If being close to the source of the food you are serving is a promise of quality, then what better place to have a sushi bar than in a fish shop itself? This is exactly what fishmonger Patrick Fernandez has done with his poissonnerie (fish shop) and adjoining atelier du degustation, Ebisu. This is no ordinary fish shop, since Fernandez has been trained in the 350 year old Japanese art of ikejime, a tradition of ‘harvesting’ or killing fish in the most humane way possible that not only improves the texture and flavor of the fish but also means the fish can last longer (up to 15 days for raw consumption), age better and develop an umami flavor.
Fernandez, discovered ikejime in 2015 and since has become part of a small revolution to bring the technique to France, a movement started by Japanese keiseki master Toro Okuda who opened his own restaurant Okuda in the 8th back in 2011, and who taught Fernandez all he knows. Fernandez and his wife, Thy, opened Ebisu in April of 2018, the first poissonnerie to offer ikejime in the capital.
The technique consists of 4 swiftly executed movements that paralyze the fish and allow the blood to drain out, which reduces the flow of cortisol and lactic acid into the fish’s flesh (caused by the stress of harvesting) that can negatively affect its flavor. Not all the fish sold or prepared at Ebisu are killed using this method, however those that are not come directly from small day boats in Brittany, that assure a high-quality catch.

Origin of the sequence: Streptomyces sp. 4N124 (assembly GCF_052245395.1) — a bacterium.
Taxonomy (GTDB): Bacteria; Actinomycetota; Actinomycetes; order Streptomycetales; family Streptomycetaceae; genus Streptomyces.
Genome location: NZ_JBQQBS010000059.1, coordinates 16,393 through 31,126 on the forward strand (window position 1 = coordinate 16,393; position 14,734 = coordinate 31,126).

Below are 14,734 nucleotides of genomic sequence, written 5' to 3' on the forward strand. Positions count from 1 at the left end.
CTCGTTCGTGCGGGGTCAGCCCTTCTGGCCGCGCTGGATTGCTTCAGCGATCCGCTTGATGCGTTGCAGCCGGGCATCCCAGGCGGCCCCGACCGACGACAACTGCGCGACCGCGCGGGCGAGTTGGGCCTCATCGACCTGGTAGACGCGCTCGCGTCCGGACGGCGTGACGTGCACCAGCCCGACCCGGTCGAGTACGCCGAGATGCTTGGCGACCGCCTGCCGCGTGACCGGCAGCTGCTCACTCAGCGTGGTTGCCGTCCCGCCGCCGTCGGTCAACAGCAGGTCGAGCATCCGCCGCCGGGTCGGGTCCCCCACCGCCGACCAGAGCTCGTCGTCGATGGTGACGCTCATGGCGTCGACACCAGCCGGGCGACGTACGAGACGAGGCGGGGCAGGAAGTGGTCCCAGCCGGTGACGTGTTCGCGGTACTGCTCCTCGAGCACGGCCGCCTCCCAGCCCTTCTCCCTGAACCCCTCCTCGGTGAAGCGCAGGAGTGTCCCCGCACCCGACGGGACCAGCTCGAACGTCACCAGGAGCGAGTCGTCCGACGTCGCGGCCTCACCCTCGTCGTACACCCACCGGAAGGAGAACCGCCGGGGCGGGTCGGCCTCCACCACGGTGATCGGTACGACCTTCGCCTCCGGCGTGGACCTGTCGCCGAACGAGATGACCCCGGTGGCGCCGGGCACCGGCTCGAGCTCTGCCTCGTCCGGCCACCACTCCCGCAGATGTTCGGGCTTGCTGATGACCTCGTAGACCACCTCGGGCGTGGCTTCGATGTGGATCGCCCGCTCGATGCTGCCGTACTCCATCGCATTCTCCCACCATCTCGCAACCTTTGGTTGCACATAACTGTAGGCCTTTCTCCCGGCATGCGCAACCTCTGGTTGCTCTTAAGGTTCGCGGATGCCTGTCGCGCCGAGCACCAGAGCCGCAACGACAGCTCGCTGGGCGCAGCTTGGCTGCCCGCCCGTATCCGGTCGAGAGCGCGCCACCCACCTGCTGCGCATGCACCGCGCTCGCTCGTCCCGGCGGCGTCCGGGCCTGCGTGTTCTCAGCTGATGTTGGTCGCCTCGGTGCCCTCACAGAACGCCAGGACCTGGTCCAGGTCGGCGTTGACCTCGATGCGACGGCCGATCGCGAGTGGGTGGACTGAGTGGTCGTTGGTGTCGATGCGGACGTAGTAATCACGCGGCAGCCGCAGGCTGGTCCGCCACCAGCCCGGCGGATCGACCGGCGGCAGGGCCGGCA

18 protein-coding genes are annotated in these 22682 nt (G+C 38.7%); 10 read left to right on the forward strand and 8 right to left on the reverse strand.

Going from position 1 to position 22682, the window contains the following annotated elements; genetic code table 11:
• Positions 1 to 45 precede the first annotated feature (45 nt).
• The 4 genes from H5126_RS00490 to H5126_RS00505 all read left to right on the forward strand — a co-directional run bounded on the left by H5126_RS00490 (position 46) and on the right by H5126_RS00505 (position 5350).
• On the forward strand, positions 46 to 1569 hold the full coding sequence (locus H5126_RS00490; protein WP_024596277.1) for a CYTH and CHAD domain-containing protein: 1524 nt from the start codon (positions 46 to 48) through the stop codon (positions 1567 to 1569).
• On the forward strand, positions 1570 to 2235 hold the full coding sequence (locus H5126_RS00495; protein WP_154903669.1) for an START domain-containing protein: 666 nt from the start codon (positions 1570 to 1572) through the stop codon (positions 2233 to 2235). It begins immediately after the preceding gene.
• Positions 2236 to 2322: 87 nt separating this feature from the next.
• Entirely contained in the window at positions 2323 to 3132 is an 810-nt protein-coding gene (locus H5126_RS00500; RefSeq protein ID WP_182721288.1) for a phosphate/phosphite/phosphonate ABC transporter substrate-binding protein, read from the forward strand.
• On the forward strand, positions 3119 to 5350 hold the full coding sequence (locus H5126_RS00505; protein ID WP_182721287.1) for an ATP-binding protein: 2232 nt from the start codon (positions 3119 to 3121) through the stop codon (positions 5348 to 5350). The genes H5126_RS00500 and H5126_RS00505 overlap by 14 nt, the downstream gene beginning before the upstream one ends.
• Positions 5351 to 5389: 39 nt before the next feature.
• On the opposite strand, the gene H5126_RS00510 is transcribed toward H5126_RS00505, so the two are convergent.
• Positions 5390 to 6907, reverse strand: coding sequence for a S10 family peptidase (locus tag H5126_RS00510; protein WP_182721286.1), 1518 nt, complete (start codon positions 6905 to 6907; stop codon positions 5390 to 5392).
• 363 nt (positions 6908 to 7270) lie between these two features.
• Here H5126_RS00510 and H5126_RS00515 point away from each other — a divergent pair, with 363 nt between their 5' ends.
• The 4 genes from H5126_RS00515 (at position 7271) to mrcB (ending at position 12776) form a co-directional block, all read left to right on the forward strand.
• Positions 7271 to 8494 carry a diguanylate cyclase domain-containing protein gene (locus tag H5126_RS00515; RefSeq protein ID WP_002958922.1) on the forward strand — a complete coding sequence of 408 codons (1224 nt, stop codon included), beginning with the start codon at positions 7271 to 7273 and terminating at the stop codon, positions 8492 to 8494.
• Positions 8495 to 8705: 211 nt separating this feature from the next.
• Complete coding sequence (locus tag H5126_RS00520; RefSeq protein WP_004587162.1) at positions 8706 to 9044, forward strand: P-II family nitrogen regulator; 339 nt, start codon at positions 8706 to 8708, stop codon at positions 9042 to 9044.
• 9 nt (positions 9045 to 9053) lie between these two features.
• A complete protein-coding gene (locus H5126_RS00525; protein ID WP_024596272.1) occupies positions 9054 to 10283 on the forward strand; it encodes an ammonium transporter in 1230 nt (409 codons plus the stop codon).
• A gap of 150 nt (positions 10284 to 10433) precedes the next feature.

Fernandez makes almost weekly trips to Brittany (depending on the availability of that week’s live fish catch) to fill his tanks with fish caught in the bay of Quiberon, to bring back to his shop for sale. The price is of course higher for live fish chosen from the tank and killed using the ikejime method but the freshness and quality is incomparable. Numerous Michelin-starred chefs in Paris agree, who source their fish for their restaurants from Fernandez, including Yannick Alleno and sushi master Yasunari Okazaki from L’Abysse (notably the best sushi I have eaten outside of Japan), Takuya Watanabe from Jin, and of course Master Okuda.
The menu in the atelier de degustation is simple and firmly fish focused, offering just a handful of entrees, such as a seaweed salad with tender squid and creamy mussels, tossed in a rice vinegar vinaigrette, or a plate of briny Brittany oysters. To follow, choose from an assortment of sushi, maki, sashimi, a generous combination of the three in the Assiette Ebisu, or a chirashi bowl (a bed of sushi rice generously topped with an assortment of sliced sashimi). The 25€ menu for a starter, main course and dessert is exceptionally good value, although we were less enchanted by the quality of the dessert on the day we dined.
If you are a lover of fresh flavorful raw fish and sushi, here is an address that you won’t want to miss.
EBISU | 30-34 Rue du Chemin Vert | Paris 11 | Tel: +33 9 50 76 38 66 | Métro: Richard Lenoir or Chemin Vert | Restaurant open Wednesday & Thursday 11.30am-3pm & 5-8pm, Friday & Saturday 11.30am-3pm & 5-9pm. Closed Sunday, Monday & Tuesday. Fish shop open Wednesday – Saturday 9am-1.30pm & 4-7.30pm. Closed Sunday, Monday & Tuesday | Lunch: fixed 3-course lunch menu 25€ | 3-course lunch menu 25€, Lunch and dinner 17-55€ à la carte. Reservations recommended (online possible via The Fork) | Atmosphere casual.
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